Each faction has a separate Buildup deck whose cards are used during the buildup ARs. These cards generally have fewer APs than the normal faction deck, thus lowering the ops tempo accordingly. There is a single LR when new fleets and other reinforcements arrive in theater from Europe, and another during which the British faction enlists colonial troops. The Winter Quarters LR is used to perform a Victory Check. If neither player has achieved a victory, the game board is prepared for the next year (if playing a multi-year scenario). All Raid markers are removed from the map, as are all Rout and Out-of-Supply markers. Indians lost to successful raids are returned to their home villages, colonial brigades are disbanded, etc.

Fog of War

Fog of war refers to the uncertainty inherent in military operations. Introduced by the Prussian military analyst Carl von Clausewitz, fog of war stems from the uncertainty regarding one’s own capability, those of their adversary, and other unpredictable events. Most wargames use die rolls to partially capture the uncertain outcome of battles. B&T includes two other mechanisms.

The first are the Vagaries of War (VoW) tokens. A certain number of these tokens are added to the bag of reinforcements during LRs. These tokens can reduce the number of fleet and brigade reinforcements from entering the games, allow additional artillery and light units to enter the game, or permit the British to muster more colonial brigades. Thus, players can never be sure how many reinforcements they will be getting each year.

French Vagary of War Tokens

The second fog of war mechanism is the War in Europe (WIE) chits. These chits have a value of 0, 1 or 2 victory points and are used to simulate the uncertainty regarding the progress of the war in Europe and the possibility of peace being declared. Each time a player eliminates an opposing Metropolitan brigade, they draw a random WIE chit from their respective pool. They secretly inspect the and either place it face down on the WIE box at the end of their victory track, replacing any chit already there, or discard it. During the Victory check of each Winter Quarters LR, both players reveal their WIE chits. The player with the higher WIE chits receives victory points equal to the difference between the two chits. Both players then discard their chits back into their respective pool.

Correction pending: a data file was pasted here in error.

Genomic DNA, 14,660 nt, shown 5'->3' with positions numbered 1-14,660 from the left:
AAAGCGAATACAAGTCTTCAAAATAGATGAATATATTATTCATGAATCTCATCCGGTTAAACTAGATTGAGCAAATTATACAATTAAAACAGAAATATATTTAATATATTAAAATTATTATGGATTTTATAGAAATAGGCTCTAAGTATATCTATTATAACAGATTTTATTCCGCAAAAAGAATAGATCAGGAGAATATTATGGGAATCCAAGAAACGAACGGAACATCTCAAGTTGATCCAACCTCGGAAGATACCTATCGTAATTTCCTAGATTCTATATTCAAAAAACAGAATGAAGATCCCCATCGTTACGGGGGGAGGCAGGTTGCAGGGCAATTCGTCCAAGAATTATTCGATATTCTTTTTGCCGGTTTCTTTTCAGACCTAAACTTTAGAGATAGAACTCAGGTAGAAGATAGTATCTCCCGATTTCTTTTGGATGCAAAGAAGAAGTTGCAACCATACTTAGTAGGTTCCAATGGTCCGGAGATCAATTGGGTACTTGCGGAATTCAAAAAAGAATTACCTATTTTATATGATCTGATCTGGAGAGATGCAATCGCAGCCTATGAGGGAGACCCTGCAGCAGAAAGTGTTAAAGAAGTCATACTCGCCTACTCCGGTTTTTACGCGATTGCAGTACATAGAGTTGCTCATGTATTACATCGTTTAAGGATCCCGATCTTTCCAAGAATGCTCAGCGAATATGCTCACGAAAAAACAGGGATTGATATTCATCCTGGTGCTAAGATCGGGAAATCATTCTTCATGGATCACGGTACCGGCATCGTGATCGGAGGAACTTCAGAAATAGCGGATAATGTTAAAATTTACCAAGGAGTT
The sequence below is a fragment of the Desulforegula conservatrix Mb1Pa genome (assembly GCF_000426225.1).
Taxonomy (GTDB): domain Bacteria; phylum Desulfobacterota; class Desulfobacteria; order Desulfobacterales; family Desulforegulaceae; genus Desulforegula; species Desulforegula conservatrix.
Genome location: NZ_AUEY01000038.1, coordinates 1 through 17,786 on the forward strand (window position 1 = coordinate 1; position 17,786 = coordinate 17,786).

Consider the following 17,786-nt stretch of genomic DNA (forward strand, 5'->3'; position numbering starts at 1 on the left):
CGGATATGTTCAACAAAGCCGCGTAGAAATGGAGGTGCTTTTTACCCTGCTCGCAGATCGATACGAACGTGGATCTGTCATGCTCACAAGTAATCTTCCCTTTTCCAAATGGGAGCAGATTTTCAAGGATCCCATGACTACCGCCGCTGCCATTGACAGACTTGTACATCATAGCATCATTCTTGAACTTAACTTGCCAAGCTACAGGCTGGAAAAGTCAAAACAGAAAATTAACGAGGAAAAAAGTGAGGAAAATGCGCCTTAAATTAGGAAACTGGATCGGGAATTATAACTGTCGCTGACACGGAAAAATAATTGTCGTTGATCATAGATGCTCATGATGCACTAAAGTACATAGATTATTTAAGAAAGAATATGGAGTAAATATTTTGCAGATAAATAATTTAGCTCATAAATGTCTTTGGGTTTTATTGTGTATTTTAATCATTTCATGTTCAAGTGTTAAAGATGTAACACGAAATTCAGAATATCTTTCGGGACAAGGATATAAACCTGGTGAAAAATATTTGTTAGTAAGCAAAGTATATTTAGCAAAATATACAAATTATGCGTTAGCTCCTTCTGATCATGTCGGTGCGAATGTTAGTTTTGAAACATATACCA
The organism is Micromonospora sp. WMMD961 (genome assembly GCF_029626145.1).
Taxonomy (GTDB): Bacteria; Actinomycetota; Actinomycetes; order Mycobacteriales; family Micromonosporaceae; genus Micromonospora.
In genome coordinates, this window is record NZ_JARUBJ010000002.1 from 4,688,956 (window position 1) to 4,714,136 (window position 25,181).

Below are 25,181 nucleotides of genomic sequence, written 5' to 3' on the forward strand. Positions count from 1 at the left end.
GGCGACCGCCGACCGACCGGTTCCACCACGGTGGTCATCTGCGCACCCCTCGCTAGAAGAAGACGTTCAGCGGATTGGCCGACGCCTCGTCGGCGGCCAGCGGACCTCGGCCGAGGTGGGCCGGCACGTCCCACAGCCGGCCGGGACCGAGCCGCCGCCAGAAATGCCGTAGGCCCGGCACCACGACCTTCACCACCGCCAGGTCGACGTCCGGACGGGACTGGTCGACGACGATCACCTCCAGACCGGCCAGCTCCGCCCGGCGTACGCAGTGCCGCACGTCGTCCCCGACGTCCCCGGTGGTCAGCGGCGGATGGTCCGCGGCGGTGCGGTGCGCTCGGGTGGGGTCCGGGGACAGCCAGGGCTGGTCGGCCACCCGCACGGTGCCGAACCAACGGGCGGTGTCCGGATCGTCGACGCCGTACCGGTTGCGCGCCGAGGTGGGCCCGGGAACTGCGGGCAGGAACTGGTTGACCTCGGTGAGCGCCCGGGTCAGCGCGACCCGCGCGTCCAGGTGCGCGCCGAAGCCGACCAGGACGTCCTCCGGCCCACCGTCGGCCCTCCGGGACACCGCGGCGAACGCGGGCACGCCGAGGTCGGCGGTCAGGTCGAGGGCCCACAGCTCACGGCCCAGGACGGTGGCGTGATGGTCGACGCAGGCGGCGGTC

Other Bits of Chrome

In addition to marching across land, armies can be transported by fleets. These armies must stay in the Sail Box for one AR before they can be landed on a friendly coastal space as the first step of the next AR. Landing doesn’t cost the player any APs, but a Landing marker is placed on the stack. If attacked, the stack must move their Battle Victory marker back one space on the Battle track to simulate the vulnerability of troops coming ashore.

Miscellaneous Counters

Players can use an Army AP (i.e., non-light units only) to marshal troops. This allows units in adjacent spaces to move into their space, provided they are permitted to cross the connection. For example, if the connection is a path, then an adjacent brigade could not move into the activated space, but light units could. As with landing, players must put a Marshal Troops marker on the activated space and suffer a negative battle penalty in any ensuing combat that AR.

Non-routed, in-supply brigades can use an Army AP to perform Construction provided its space doesn’t contain enemy units. Two types of Construction are allowed: fort construction or road construction. Simply place the fort construction marker on the activated space or the road construction marker on a path connected to the activated space. During the next AR, the player’s brigades (if still non-routed and in supply) can use another Army AP to complete the construction by replacing the fort construction marker with a Fort or flipping the road construction marker to its Road side.

Components

The game components are top notch. The beautiful, mounted map board covers the entire theater of operations and all the tracks needed to play the game. The cardboard counters are thick and pre-rounded, so no counter clipping is required. The faction decks are of good quality and easy to read, while the custom dice are a nice touch and feel good in your hand. Even the extra sturdy game box is something to behold with its period artwork from John Buxton on the cover.